I have been married for almost a year. I bought my house before marriage. Two weeks ago, I came home to an empty house. My wife left me, and took all her belongings. It’s still painful and I feel like I’m grieving. She hasn’t said anything and won’t answer his phone. How do I protect myself?
husband in texas
I’m sorry it happened, and the way it happened. It’s a shock to the system, and I’m not surprised you feel like you’re grieving. Contact mutual friends and family to make sure she’s okay, and to make sure there isn’t foul play or that she has some kind of mental-health crisis. You don’t say anything about your marriage, or what might be the reason for his leaving. “Fight or flight” is a primal response to how some people deal with stress and/or other threats.
In the meantime, contact a divorce attorney. Your attorney will likely advise you to file for a formal separation agreement and, depending on what happens with your wife, file for divorce. The rules vary by state, but your attorney can ask you to withdraw half of the money from your joint accounts, cancel jointly held credit cards, change your will and your power of attorney, and consider any such accounts. For which your wife is listed. Beneficiary.
Gather all bank statements and financial documents, and make notes of any strange or unusual withdrawals. All this will come in handy during the divorce proceedings. Many states have “no fault” divorces, but Texas is one state that has “fault” divorces. Reasons for a “fault” divorce include abandonment for a year or more — which appears to have occurred here — mental or physical or mental cruelty, infidelity, a felony conviction, and/or mental incapacity.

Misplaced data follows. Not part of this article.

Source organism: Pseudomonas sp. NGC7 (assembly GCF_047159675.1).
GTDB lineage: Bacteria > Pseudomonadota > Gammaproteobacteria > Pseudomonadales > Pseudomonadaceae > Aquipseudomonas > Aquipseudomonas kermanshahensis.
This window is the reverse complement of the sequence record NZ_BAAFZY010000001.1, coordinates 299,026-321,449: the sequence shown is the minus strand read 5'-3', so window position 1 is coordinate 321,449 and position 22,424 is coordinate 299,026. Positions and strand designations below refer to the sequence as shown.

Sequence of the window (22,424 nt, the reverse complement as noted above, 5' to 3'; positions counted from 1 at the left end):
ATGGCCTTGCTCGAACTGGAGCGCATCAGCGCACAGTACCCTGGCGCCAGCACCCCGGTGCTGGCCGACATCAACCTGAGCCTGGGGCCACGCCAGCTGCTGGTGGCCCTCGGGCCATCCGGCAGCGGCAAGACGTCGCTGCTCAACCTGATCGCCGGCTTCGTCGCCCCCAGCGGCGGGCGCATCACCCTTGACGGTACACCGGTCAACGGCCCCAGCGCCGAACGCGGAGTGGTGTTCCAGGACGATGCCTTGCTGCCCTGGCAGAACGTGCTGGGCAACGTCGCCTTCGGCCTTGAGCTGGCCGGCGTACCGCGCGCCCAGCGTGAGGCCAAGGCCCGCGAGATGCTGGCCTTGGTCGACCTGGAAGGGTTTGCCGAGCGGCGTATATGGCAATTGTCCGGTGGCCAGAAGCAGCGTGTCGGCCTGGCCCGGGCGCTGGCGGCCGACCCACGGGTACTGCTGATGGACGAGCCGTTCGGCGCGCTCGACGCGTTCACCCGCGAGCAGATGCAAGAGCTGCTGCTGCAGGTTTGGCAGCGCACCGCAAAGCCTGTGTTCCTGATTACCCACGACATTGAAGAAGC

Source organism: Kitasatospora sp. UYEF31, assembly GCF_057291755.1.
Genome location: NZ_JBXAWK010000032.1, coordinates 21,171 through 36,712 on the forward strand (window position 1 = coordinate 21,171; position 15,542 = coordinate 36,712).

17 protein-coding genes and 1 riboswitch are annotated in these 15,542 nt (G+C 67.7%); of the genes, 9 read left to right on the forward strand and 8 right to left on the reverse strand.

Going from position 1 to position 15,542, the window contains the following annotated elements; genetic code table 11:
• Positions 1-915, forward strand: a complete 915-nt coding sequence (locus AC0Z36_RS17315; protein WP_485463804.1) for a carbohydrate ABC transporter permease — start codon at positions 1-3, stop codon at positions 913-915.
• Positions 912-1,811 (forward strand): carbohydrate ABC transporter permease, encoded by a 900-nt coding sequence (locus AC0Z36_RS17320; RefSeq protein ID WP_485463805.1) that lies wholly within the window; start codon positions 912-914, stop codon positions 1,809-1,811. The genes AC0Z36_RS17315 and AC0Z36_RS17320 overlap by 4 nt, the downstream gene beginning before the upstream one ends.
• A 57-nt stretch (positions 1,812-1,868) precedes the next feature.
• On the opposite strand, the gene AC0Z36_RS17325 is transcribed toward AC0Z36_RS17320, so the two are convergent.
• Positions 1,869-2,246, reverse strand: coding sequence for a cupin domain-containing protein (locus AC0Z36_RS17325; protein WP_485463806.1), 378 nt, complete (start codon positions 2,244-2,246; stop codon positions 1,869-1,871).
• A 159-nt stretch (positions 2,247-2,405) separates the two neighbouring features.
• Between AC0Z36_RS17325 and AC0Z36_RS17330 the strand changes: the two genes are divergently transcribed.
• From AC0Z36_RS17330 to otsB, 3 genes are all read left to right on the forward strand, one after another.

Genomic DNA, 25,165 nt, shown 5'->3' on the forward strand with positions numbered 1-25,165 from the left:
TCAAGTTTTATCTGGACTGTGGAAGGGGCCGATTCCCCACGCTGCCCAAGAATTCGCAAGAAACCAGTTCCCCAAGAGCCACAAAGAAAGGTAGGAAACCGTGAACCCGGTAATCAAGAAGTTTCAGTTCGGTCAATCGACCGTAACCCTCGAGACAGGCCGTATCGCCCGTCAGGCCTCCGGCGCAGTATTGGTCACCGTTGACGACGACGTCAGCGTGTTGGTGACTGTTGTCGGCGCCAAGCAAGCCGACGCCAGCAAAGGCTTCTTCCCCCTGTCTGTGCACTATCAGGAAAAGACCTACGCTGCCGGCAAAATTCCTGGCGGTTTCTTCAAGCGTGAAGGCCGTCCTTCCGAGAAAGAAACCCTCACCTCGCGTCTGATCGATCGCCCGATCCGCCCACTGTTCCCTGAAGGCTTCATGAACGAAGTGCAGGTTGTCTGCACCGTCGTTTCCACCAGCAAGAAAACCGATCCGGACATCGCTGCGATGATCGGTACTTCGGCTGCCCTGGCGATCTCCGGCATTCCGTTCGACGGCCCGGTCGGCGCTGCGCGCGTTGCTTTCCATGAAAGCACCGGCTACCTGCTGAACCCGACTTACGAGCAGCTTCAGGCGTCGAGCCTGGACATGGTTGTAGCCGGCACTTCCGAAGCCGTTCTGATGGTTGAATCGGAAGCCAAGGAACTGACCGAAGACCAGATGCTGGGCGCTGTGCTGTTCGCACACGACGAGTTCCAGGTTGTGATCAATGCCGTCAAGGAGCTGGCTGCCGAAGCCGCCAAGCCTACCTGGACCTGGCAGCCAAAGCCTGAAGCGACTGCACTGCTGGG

“It is common for many couples to engage in mediation,” according to Larson Law Office in Houston. “During mediation, a neutral third party will try to help you and your spouse find terms that you both agree to. Mediation can help both spouses feel satisfied with the divorce, which Can help you build an amicable relationship in future.Staying on civilized terms with your ex-spouse is often beneficial to any children of the marriage.
Texas is a community-property state and, as such, property acquired during the marriage is considered community/marital property, while property acquired before the marriage – for example, your home – is treated as separate property. “In Texas, the state generally views that home as your separate property,” according to Sisemore Law Firm in Fort Worth. But it can get complicated if you invest marital money in property and combine that property.
Dividing property as a married couple can be difficult. As a rule, the Sizemore Law Firm does not recommend unmarried couples buy a home together: “By doing so you create an undivided separate property interest in the home for each party,” the company says. “This means that both parties have the right to use and enjoy the house and do whatever they want there. Should the couple decide to divorce, they must approach the Civil District Court for the division of property.
Assuming that your wife has decided to leave of her own free will, and is not dealing with a mental-health crisis, there are a few things you can do in her absence. You could try to contact her – perhaps through her family – and suggest a marriage counselor to at least find out what happened, and give some clarity on the way forward. You asked for help here. It takes courage. You can also seek support from family and friends.
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